196 pages | 9 Color Illus.
Can we ‘save the Planet’? For a resilient, durable and sustainable future for human society, we need to repurpose, reinvent, redesign, remake and recover our human-made world so that our built environment is benignly and seamlessly biointegrated with Nature to function synergistically with it. These are the multiple tasks that humanity must carry out imminently if there is to be a future for human society and all lifeforms and their environments on the Planet. Addressing this is the most compelling question for those whose daily work impacts on Nature, such as architects, engineers, landscape architects, town planners, environmental policy makers, builders and others, but it is a question that all of humanity needs to urgently address.
Presented here are two key principles as the means to carry out these tasks – ‘ecocentricity’ being guided by the science of ecology, and ‘ecomimesis’ as designing and making the built environment including all artefacts based on the emulation and replication of the ‘ecosystem’ concept.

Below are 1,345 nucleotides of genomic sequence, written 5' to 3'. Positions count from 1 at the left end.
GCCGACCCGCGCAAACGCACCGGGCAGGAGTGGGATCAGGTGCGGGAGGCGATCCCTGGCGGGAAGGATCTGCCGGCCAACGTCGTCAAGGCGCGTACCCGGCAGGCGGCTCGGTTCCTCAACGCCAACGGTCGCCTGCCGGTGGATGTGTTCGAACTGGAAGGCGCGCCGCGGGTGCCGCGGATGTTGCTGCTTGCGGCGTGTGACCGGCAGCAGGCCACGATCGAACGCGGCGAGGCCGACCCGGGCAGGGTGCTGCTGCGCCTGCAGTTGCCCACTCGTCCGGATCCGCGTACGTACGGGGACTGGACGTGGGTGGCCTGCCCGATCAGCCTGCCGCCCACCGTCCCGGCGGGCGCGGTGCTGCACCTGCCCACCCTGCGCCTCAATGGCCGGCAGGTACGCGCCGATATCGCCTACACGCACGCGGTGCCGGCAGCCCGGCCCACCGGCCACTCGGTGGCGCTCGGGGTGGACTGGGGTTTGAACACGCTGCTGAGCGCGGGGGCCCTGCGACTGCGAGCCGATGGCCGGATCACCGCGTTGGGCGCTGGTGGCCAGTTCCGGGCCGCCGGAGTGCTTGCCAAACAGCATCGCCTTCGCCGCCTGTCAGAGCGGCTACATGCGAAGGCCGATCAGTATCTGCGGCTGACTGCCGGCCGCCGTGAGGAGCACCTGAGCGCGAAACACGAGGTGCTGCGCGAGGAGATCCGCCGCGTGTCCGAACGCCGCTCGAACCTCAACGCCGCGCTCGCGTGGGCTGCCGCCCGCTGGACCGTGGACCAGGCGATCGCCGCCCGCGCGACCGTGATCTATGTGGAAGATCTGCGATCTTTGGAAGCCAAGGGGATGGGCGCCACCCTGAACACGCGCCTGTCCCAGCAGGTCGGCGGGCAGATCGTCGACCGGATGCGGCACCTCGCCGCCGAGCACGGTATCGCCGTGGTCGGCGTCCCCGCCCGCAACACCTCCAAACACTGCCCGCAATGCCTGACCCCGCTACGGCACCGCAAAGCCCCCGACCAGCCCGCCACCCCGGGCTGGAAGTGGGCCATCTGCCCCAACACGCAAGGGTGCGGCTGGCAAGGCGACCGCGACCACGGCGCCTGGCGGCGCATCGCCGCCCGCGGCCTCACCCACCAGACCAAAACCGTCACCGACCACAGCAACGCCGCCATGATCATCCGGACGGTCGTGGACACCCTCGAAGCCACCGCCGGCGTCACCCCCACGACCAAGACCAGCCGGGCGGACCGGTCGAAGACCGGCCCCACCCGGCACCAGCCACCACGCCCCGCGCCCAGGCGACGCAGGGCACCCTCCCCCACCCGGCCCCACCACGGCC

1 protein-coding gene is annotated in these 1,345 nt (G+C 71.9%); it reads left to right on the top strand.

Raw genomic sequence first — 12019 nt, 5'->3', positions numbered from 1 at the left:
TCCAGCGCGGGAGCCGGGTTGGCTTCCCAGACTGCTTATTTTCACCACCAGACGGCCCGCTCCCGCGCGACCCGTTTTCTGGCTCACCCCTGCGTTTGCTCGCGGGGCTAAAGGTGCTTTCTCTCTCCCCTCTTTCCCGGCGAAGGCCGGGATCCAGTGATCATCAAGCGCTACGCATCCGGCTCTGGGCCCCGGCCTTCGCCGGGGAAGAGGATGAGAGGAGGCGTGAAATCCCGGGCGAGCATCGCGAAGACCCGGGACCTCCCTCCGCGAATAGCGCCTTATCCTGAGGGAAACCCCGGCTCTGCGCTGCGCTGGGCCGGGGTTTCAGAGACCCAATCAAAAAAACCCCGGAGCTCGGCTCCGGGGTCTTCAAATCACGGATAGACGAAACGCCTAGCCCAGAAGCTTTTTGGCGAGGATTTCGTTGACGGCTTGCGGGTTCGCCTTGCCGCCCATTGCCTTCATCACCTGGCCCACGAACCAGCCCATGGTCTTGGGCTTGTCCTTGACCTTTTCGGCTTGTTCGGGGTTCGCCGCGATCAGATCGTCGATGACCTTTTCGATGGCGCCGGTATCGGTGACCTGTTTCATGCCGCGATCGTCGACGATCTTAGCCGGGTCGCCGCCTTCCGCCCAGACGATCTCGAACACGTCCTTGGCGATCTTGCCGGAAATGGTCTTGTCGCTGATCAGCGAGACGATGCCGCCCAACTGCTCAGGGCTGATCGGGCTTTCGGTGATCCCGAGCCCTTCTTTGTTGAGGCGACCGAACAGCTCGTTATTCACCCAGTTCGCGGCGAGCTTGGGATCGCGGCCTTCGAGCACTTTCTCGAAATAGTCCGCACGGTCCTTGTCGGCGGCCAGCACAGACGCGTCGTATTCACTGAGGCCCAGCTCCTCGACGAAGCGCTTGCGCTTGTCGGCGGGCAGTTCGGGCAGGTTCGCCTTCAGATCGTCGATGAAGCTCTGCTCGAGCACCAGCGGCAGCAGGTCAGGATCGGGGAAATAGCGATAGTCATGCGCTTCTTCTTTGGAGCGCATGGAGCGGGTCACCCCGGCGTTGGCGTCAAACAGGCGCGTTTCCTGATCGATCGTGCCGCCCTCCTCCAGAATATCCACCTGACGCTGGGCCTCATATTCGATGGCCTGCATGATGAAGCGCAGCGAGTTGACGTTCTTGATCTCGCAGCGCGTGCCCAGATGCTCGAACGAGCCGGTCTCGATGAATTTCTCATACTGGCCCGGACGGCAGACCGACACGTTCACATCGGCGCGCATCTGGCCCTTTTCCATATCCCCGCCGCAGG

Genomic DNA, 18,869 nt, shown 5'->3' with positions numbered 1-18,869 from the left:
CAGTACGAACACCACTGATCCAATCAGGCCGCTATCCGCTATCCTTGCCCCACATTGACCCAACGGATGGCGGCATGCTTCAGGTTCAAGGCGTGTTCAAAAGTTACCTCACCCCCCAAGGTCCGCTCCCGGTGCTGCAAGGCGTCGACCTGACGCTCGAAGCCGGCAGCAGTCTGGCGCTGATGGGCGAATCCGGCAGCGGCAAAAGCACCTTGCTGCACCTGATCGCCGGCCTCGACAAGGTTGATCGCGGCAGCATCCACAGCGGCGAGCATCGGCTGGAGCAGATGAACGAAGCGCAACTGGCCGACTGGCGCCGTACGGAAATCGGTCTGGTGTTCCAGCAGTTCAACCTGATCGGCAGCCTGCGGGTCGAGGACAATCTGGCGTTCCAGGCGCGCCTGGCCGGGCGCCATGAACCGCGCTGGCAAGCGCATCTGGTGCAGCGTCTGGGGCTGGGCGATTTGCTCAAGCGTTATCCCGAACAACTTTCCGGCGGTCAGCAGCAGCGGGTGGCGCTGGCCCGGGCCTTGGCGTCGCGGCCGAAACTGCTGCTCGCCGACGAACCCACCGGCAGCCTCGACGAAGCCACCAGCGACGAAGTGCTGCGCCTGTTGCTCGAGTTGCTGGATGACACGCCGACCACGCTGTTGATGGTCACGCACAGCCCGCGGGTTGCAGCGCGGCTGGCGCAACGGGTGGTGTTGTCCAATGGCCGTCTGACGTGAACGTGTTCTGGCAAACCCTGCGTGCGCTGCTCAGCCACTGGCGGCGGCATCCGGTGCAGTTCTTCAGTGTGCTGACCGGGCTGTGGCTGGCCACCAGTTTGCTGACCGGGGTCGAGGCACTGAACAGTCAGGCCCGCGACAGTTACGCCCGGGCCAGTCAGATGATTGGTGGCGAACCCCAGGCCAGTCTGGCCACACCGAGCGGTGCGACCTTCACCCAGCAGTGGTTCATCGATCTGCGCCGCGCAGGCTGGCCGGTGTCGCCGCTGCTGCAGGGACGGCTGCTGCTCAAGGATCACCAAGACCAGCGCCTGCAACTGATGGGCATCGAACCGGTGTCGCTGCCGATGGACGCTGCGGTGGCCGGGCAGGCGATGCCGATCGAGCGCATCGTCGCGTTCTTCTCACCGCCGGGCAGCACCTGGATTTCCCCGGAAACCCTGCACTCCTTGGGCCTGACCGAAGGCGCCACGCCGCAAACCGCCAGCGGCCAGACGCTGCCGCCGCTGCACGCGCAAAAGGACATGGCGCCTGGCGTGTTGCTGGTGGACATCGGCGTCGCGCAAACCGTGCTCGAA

Designing with ecology is contended here as the authentic approach to green design from which the next generation of green design will emerge, going beyond current use of accreditation systems. For those who subscribe to this principle, this is articulated here, showing how it can be implemented by design. Adopting these principles is fundamental in our endeavour to save our Planet Earth, and changes profoundly and in entirety the way we design, make, manage and operate our built environment.
"…Yeang’s goal is to restore the broken link between human and natural systems. Biointegration makes architecture a "prosthetic" to nature. This aligns Yeang with the idea of ecological engineering, the hybridisation of the natural and human-made. His projects, even where they do not reach full potential, are prototypes, he says, to refine ideas that – for the potency of what they promise –challenge the design profession at a time when the restoration of natural systems has a newfound urgency…" - Dr. Nirmal Kishnani, National University Singapore
"Without wildlife there is no life. Dr. Yeang’s concept of ‘bio-integration’ gifts people with an invitation to survive on the planet. Dr. Yeang sits uniquely in the midst of shifting the very concepts of architecture and sustainable design through ‘ecomimicry’, crucial in showing how humanity can thrive by emulating and replicating the attributes of the ecosystems around us". - Dr. James Karl Fischer, Architect and Zoologist
"This is a critical time for our planet, and the design of the built environment is essential in addressing these challenges. This book is timely as it centers the debate on the importance of holistic ecological design." - Ali Malkawi, Professor of Architectural Technology, Founding Director of Harvard Center for Green Building and Cities, Harvard University, Cambridge, MA